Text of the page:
BIG AND SMALL: New poetry from Maggie Rabatski and Alexander Hutchison

Maggie Rabatski Holding (New Voices Press, 2012) (Designed and printed by Perjink Press, 2012)

Alexander Hutchison Tardigrade (Perjink Press, 2013)

by Richie McCaffery

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“Perjink” is a Scots word for neat, well turned-out, trig. These qualities are exemplified in the poetry pamphlets brought out by the small Scottish independent press of the same name, founded by artist and poet Dorothy Lawrenson in 2005. Lawrenson has a background in both the written and visual arts, and her press produces elegant keepsakes that appeal to both the mind and eye. Handmade using graded paper, silk-paper endpapers, sturdy, textured card covers and in the case of Rabatski, lush reproductions of period sepia photographs, and in Hutchison’s, a tracing paper image of a tardigrade floating over the title page.

Although Maggie Rabatski’s Holding, her second collection, was brought out by New Voices Press (“the chief imprint and publishing arm” of the Federation of Writers Scotland) it was designed and printed by Perjink. There is a decidedly co-operative feel to these pamphlets; for instance Hutchison’s editorial input is acknowledged in Rabatski’s pamphlet and this creates a sense of poets and publishers helping each other along into print, particularly in Glasgow where there are Clydebuilt writers schemes and some of the best creative writing workshops in the country.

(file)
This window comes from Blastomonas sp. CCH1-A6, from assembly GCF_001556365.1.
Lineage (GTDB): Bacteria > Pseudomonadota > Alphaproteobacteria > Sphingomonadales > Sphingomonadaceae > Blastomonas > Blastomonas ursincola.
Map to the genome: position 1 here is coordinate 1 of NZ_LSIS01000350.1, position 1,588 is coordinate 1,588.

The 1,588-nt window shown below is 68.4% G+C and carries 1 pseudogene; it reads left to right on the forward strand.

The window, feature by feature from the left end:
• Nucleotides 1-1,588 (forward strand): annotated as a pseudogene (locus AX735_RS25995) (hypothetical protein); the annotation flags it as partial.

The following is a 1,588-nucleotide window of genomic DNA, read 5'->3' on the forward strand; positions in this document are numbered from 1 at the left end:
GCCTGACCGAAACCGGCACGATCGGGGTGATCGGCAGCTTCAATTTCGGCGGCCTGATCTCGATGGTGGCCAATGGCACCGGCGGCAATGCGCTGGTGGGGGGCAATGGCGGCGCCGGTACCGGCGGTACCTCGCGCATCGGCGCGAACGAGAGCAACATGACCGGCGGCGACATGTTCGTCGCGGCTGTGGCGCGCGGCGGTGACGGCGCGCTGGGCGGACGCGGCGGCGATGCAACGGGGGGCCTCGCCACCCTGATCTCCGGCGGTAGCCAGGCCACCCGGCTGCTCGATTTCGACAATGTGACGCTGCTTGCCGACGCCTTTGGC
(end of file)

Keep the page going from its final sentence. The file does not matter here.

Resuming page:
Maggie Rabatski hails from Rodel on Harris but has spent many years living in Glasgow’s West End. This does not produce the obvious split personality you might expect in her work, a struggle with both an island background and a vibrantly urban milieu. This is perhaps best brought out in her bilingualism; certain poems here come first in Gaelic, second in English, while others are richly interspersed with unique Gaelic terms. Rabatski’s poems are both evocative and elegiac without being simply nostalgic pastorals. This is a poet who clearly admires hard work, from the creative and poetic to the practical and agricultural and the recurring sense one gets when reading these poems is of Rabatski herself taking in her own harvest. In “Haymaking at Rodel, 1963” Rabatski gives us a poem reminiscent of George Mackay Brown’s “Hamnavoe Market” but where instead of wasting the day, the island men actively make it worthwhile:

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Rabatski’s poem “Sacrifice/Íobairt” featured recently in the Scottish Poetry Library’s “Best Scottish Poems 2012” and is not only about the forcible separation of a cow from her calf but also a meditation upon the loss of childhood and innocence:

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Rabatski often only lets the reader in so far, and this is certainly no criticism of her work. Some of the strongest poems I can think of refuse to do all of the work for the reader and strike a balance between concealment and revelation. For instance, in “Blue Blazer” we see a traumatic chapter from the poet’s childhood explored through the means of an ill-fitting blue blazer: